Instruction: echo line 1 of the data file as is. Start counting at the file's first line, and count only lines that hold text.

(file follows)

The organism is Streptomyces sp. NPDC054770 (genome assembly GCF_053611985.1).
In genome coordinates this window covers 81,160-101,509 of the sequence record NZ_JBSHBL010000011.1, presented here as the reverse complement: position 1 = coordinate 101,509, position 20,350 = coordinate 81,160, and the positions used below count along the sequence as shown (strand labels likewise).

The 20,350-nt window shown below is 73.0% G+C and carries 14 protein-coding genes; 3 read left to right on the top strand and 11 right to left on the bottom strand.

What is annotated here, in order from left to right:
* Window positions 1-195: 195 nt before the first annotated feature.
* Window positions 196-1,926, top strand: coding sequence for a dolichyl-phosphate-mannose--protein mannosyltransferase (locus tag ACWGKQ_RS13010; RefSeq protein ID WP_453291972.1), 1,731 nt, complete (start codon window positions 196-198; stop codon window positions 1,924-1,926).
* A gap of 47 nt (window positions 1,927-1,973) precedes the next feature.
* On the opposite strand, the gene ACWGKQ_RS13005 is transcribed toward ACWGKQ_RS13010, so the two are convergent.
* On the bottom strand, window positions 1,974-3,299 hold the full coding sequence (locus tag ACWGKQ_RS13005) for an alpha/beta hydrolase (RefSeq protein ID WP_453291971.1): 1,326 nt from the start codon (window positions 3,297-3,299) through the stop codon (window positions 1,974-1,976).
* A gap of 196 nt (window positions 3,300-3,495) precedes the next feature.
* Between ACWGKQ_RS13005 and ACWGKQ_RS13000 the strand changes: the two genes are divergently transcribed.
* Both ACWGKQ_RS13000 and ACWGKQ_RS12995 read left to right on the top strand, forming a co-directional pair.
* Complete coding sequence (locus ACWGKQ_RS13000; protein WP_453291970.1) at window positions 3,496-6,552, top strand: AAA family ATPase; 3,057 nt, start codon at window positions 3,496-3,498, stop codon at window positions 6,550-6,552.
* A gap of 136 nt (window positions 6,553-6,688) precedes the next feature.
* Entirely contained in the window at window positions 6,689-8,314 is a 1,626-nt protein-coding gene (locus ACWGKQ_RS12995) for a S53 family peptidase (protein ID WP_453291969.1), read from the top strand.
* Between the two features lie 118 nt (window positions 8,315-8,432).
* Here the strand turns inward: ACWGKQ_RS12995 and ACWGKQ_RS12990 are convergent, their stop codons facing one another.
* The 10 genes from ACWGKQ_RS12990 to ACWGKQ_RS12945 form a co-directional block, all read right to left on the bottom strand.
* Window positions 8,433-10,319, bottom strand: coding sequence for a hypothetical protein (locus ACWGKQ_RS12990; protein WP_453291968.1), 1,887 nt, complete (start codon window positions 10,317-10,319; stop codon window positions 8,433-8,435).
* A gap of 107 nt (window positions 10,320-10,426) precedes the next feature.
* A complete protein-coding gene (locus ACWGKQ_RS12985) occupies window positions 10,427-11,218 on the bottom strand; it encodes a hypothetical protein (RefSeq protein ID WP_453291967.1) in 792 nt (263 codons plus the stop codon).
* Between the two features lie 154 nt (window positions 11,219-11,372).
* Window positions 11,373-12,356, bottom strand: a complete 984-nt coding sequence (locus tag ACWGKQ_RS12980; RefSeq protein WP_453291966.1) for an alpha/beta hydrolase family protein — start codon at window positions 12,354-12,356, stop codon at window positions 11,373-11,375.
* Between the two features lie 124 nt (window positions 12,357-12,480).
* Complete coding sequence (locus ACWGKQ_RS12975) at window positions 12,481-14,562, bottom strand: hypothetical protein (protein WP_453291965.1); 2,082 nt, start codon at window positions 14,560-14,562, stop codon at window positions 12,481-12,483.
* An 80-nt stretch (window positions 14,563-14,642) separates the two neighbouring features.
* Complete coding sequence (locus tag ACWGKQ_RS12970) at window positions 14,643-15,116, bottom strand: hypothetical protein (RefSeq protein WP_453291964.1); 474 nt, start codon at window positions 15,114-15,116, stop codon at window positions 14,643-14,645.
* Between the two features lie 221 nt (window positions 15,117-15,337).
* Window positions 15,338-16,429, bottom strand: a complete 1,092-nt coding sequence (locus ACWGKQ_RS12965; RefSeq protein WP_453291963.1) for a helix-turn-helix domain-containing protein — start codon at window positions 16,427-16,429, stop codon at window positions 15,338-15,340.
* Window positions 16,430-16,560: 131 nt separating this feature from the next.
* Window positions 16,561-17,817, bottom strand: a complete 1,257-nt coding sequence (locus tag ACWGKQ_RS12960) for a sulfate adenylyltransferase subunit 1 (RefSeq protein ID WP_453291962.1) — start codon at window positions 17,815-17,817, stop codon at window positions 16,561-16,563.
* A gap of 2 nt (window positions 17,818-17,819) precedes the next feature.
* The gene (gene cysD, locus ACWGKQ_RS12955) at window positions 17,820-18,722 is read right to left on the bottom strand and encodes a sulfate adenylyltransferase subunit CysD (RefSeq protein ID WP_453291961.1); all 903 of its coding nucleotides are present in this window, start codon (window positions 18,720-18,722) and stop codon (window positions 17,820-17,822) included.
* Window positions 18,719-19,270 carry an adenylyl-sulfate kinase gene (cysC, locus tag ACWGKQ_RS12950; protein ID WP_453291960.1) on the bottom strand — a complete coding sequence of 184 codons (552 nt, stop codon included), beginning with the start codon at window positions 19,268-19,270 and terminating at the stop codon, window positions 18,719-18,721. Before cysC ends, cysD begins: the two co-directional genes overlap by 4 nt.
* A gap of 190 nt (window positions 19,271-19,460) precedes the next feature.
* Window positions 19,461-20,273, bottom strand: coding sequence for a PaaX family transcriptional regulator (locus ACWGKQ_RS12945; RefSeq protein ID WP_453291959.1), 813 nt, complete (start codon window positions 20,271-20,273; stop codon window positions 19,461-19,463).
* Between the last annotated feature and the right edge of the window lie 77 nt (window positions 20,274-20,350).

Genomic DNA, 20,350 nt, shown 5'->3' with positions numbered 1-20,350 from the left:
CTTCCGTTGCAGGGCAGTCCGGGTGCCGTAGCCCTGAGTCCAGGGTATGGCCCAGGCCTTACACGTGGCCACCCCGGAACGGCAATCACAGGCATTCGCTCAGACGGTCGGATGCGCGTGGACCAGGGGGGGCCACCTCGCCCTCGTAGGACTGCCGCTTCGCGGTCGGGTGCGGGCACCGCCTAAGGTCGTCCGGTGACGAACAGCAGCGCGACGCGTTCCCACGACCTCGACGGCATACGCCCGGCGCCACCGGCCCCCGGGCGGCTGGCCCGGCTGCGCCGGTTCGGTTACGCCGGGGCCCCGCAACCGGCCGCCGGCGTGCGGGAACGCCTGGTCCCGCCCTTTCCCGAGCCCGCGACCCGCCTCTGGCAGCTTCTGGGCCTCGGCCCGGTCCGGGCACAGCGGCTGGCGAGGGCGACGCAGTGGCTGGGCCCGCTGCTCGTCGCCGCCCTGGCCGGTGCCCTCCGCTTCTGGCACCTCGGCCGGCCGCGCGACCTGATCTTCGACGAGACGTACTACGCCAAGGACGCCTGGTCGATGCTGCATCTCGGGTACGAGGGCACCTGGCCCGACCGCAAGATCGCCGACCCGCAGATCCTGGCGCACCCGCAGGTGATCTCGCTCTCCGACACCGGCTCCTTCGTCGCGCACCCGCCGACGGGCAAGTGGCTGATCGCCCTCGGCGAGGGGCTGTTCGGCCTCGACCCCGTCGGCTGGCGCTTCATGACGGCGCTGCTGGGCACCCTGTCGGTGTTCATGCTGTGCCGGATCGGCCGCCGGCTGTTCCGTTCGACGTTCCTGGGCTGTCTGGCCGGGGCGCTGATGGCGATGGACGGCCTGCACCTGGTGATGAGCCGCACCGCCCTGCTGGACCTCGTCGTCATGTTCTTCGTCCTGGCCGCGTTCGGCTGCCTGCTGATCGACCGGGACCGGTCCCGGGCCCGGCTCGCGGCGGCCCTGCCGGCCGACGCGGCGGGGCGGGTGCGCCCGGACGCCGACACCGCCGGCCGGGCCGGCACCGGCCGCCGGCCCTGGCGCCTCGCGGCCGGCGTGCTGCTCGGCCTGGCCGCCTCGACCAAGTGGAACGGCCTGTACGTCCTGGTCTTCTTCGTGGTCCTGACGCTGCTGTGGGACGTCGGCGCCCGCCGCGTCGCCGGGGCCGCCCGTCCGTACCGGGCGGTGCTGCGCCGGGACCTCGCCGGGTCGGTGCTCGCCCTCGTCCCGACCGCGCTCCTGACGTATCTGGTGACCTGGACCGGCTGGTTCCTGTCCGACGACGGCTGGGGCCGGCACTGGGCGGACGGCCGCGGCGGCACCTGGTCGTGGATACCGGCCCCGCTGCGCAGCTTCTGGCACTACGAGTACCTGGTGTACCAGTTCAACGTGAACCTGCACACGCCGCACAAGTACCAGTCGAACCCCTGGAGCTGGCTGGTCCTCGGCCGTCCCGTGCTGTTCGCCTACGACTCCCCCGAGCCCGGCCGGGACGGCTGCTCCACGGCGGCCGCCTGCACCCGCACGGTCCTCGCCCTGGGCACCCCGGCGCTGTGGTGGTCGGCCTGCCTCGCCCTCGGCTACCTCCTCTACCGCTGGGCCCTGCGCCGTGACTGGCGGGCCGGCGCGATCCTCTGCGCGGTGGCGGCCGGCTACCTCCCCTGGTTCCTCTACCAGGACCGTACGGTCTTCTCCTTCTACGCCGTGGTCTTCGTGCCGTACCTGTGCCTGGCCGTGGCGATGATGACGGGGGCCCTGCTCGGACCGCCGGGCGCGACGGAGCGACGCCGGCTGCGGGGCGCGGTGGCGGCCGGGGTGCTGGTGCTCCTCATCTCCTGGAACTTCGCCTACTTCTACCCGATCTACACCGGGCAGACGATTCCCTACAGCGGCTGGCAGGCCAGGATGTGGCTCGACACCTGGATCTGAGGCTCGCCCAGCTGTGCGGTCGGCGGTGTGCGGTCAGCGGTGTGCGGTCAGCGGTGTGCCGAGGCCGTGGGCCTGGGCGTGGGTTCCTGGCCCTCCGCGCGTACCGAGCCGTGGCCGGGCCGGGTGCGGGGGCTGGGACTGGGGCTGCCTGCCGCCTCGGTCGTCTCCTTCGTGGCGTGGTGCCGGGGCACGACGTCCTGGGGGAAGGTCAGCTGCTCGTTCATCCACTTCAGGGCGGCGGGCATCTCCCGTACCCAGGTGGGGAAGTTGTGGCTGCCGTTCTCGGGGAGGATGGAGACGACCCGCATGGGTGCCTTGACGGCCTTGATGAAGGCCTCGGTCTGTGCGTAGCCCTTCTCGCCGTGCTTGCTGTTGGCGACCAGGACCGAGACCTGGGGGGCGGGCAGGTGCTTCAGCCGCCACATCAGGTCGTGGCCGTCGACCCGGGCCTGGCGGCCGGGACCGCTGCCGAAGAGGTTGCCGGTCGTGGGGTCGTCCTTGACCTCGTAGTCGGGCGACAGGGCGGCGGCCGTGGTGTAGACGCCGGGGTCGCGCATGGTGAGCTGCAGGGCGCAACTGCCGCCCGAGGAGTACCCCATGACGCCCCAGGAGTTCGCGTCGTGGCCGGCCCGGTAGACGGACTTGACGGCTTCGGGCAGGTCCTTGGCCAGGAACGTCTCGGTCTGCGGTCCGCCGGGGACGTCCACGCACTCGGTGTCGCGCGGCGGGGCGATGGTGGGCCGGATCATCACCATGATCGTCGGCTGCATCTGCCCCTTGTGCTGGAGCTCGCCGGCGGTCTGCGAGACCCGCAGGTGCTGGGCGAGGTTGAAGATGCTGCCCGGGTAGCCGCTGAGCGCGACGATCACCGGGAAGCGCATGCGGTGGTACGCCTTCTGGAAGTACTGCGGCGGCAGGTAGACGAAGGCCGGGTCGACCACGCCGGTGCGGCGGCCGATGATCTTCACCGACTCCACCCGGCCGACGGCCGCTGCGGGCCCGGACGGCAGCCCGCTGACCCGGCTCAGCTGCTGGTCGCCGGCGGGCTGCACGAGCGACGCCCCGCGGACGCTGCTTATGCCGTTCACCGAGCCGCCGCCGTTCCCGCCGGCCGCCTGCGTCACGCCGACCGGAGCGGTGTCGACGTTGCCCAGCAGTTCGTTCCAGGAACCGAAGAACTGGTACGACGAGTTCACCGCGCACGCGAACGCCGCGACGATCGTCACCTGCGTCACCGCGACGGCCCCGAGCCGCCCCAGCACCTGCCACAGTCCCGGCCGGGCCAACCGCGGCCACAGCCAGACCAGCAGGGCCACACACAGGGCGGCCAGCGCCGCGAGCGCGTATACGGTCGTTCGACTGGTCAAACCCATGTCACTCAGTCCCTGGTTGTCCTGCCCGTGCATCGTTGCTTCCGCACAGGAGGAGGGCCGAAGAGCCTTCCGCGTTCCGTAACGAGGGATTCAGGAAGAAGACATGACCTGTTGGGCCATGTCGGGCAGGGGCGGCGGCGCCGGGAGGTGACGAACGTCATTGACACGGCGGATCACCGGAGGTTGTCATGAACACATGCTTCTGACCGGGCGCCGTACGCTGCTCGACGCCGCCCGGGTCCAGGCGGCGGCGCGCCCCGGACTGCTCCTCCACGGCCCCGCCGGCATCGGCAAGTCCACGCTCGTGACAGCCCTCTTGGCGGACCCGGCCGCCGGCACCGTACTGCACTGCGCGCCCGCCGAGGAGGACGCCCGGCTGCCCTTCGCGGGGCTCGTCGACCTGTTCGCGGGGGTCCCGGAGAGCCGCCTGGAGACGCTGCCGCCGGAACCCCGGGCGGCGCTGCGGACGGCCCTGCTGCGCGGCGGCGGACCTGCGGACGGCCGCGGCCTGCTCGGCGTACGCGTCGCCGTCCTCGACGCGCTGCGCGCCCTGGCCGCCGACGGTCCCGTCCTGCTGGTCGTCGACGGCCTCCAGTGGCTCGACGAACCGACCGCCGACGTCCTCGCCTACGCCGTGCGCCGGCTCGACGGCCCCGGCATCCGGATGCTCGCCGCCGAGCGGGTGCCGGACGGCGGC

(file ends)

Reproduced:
The organism is Streptomyces sp. NPDC054770 (genome assembly GCF_053611985.1).